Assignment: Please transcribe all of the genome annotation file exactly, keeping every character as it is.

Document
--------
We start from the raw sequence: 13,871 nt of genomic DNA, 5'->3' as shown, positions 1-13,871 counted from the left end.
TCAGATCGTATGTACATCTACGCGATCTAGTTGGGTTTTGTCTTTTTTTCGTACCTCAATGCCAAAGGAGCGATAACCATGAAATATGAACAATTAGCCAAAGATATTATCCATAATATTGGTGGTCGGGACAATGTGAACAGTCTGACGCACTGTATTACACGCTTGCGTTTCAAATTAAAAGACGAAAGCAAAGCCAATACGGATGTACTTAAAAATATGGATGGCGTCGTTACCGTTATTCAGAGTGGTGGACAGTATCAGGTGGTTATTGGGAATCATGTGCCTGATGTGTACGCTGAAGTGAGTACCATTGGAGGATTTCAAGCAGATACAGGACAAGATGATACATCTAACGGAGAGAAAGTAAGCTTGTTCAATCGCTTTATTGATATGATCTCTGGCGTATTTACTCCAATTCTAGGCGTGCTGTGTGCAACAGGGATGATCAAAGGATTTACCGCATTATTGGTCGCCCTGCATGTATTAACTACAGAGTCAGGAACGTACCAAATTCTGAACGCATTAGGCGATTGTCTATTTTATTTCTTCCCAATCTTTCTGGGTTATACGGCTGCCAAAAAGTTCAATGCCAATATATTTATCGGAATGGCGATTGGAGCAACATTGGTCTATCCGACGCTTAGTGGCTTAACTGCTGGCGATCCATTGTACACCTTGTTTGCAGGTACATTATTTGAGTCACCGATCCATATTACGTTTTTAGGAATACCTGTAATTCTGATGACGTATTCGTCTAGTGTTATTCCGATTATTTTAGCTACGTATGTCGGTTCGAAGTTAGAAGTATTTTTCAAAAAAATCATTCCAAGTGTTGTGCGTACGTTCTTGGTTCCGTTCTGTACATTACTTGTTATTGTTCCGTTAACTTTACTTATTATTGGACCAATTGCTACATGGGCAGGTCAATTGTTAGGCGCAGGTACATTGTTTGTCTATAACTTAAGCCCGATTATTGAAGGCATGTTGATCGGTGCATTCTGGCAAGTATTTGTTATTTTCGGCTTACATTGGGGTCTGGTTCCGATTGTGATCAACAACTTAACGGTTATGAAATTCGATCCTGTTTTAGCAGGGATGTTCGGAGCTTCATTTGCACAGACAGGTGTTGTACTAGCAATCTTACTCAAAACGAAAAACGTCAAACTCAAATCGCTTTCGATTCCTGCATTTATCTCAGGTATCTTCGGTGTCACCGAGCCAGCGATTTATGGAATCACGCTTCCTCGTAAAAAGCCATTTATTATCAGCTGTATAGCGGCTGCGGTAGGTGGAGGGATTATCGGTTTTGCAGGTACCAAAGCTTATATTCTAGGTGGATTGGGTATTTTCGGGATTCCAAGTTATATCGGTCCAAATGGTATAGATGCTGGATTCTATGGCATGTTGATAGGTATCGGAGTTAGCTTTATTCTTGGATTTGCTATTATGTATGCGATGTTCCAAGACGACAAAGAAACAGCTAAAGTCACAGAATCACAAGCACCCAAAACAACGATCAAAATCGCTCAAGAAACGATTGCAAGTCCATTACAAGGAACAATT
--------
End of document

We start from the raw sequence: 13,871 nt of genomic DNA, 5'->3' as shown, positions 1-13,871 counted from the left end.
TCAGATCGTATGTACATCTACGCGATCTAGTTGGGTTTTGTCTTTTTTTCGTACCTCAATGCCAAAGGAGCGATAACCATGAAATATGAACAATTAGCCAAAGATATTATCCATAATATTGGTGGTCGGGACAATGTGAACAGTCTGACGCACTGTATTACACGCTTGCGTTTCAAATTAAAAGACGAAAGCAAAGCCAATACGGATGTACTTAAAAATATGGATGGCGTCGTTACCGTTATTCAGAGTGGTGGACAGTATCAGGTGGTTATTGGGAATCATGTGCCTGATGTGTACGCTGAAGTGAGTACCATTGGAGGATTTCAAGCAGATACAGGACAAGATGATACATCTAACGGAGAGAAAGTAAGCTTGTTCAATCGCTTTATTGATATGATCTCTGGCGTATTTACTCCAATTCTAGGCGTGCTGTGTGCAACAGGGATGATCAAAGGATTTACCGCATTATTGGTCGCCCTGCATGTATTAACTACAGAGTCAGGAACGTACCAAATTCTGAACGCATTAGGCGATTGTCTATTTTATTTCTTCCCAATCTTTCTGGGTTATACGGCTGCCAAAAAGTTCAATGCCAATATATTTATCGGAATGGCGATTGGAGCAACATTGGTCTATCCGACGCTTAGTGGCTTAACTGCTGGCGATCCATTGTACACCTTGTTTGCAGGTACATTATTTGAGTCACCGATCCATATTACGTTTTTAGGAATACCTGTAATTCTGATGACGTATTCGTCTAGTGTTATTCCGATTATTTTAGCTACGTATGTCGGTTCGAAGTTAGAAGTATTTTTCAAAAAAATCATTCCAAGTGTTGTGCGTACGTTCTTGGTTCCGTTCTGTACATTACTTGTTATTGTTCCGTTAACTTTACTTATTATTGGACCAATTGCTACATGGGCAGGTCAATTGTTAGGCGCAGGTACATTGTTTGTCTATAACTTAAGCCCGATTATTGAAGGCATGTTGATCGGTGCATTCTGGCAAGTATTTGTTATTTTCGGCTTACATTGGGGTCTGGTTCCGATTGTGATCAACAACTTAACGGTTATGAAATTCGATCCTGTTTTAGCAGGGATGTTCGGAGCTTCATTTGCACAGACAGGTGTTGTACTAGCAATCTTACTCAAAACGAAAAACGTCAAACTCAAATCGCTTTCGATTCCTGCATTTATCTCAGGTATCTTCGGTGTCACCGAGCCAGCGATTTATGGAATCACGCTTCCTCGTAAAAAGCCATTTATTATCAGCTGTATAGCGGCTGCGGTAGGTGGAGGGATTATCGGTTTTGCAGGTACCAAAGCTTATATTCTAGGTGGATTGGGTATTTTCGGGATTCCAAGTTATATCGGTCCAAATGGTATAGATGCTGGATTCTATGGCATGTTGATAGGTATCGGAGTTAGCTTTATTCTTGGATTTGCTATTATGTATGCGATGTTCCAAGACGACAAAGAAACAGCTAAAGTCACAGAATCACAAGCACCCAAAACAACGATCAAAATCGCTCAAGAAACGATTGCAAGTCCATTACAAGGAACAATT